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Abstract: Use of Aquifer Stratigraphy for Building Numerical Models of Groundwater Flow: Case Study of the Heterogeneous Gulf Coast Aquifer in Matagorda and Wharton Counties, Texas

Alan R. Dutton

Deterministic models of groundwater flow require assigned values of hydrological properties. Assigning a uniform distribution of properties, for example, mean values, to all blocks or nodes of the computer model is generally unacceptable because of heterogeneity within regional aquifers. Subdividing the model area around aquifer test locations results in unnatural discontinuities with sometimes spurious results, for example, in particle tracking. Assigning hydraulic properties on the basis of spatial stratigraphic variables such as sand-bed thickness allows hydrologic properties to be continuously distributed for simulation of aquifer heterogeneity.

Aquifer stratigraphy, hydrologic properties, and groundwater availability are complexly interrelated in the heterogeneous Gulf Coast aquifer. The aquifer is made of a coastward-thickening wedge of Pliocene and Pleistocene formations deposited in fluvial meander-belt, fluvio-deltaic, and wave-dominated delta systems. To evaluate groundwater resources in the aquifer underlying Matagorda and Wharton counties, Texas, a quasi-three-dimensional numerical model that accounts for aquifer heterogeneity was based on detailed maps and cross sections of sand-bed distribution, hydraulic head, and hydrochemical facies. Transmissivity, storativity, and compaction potential were initially assigned to model blocks as functions of sand percentage mapped for each aquifer unit. Transmissivity, vertical c nductance, river leakage rates, and head-dependent recharge and discharge rates were then adjusted to match simulated and "observed prepumping" hydraulic heads. Storativities were adjusted to match simulated and "historic" hydraulic heads. With future pumping rates assumed to be as much as 639,000 ac-ft/yr through 2030, average drawdown rate might reach 1.2 to 2 ft/yr by 2000 but decrease to about 0.5 ft/yr by 2020. Hydraulic head might decline in some areas by another 110 to 240 ft, falling to elevations below the tops of confined aquifers. Land-surface subsidence might increase locally to as much as 2.5 ft by 2030. The model indicates that 18% of the decrease in stored water is nonrecoverable because of clay-bed compaction.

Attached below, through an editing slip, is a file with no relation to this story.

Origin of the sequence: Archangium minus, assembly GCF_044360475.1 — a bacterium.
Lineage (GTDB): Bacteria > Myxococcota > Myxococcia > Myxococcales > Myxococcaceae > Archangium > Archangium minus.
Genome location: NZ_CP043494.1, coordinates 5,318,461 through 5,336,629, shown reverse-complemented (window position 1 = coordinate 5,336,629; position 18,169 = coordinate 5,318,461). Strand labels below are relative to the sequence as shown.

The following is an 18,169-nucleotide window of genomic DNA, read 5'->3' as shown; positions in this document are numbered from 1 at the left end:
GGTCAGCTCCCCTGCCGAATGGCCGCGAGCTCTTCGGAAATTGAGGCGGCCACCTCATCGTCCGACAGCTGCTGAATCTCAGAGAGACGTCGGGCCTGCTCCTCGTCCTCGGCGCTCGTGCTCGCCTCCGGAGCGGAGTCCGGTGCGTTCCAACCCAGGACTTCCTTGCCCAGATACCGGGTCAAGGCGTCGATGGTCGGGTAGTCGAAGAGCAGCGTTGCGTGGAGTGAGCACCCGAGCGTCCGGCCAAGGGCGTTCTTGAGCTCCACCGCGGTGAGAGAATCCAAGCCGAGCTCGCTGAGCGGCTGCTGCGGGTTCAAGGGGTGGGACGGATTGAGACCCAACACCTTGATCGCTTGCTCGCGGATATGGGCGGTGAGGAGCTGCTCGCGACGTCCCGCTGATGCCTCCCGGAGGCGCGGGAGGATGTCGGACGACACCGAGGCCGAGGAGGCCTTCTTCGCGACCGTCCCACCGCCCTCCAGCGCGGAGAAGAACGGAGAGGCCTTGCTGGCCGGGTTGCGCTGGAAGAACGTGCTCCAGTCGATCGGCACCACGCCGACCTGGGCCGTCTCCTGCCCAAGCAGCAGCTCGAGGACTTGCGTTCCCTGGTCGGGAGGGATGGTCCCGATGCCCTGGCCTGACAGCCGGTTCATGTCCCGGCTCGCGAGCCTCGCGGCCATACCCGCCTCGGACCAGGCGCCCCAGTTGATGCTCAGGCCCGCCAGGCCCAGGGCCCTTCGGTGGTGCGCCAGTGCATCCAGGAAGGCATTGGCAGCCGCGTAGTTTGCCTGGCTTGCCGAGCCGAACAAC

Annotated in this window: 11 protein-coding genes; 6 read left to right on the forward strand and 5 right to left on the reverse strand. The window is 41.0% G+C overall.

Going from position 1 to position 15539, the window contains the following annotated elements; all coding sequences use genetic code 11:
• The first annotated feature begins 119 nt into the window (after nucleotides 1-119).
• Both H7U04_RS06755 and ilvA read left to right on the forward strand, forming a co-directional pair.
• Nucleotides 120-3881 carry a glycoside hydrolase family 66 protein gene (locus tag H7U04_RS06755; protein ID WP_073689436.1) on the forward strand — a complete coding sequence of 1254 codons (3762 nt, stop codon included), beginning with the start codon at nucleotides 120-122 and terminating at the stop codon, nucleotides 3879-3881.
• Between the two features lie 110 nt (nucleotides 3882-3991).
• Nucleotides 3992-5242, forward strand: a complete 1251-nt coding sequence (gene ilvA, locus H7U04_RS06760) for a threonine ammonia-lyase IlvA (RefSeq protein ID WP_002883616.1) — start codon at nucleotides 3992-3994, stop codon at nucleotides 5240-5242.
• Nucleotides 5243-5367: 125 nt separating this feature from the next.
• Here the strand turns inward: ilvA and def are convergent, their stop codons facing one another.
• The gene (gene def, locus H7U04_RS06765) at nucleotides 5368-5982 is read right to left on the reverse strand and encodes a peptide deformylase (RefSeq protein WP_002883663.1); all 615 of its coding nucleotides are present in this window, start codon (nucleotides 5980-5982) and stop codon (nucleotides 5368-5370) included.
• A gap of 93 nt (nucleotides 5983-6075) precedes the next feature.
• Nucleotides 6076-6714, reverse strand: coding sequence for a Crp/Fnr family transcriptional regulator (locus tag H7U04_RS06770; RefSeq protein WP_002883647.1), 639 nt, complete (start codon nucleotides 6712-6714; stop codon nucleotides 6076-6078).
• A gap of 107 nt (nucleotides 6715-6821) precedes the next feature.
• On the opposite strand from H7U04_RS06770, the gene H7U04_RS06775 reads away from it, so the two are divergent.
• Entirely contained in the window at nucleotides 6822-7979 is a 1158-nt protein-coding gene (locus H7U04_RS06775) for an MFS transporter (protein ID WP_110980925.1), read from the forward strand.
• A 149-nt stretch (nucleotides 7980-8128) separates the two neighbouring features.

AAPG Search and Discovery Article #90983©1994 GCAGS and Gulf Coast SEPM 44th Annual Meeting, Austin, Texas, October 6-7, 1994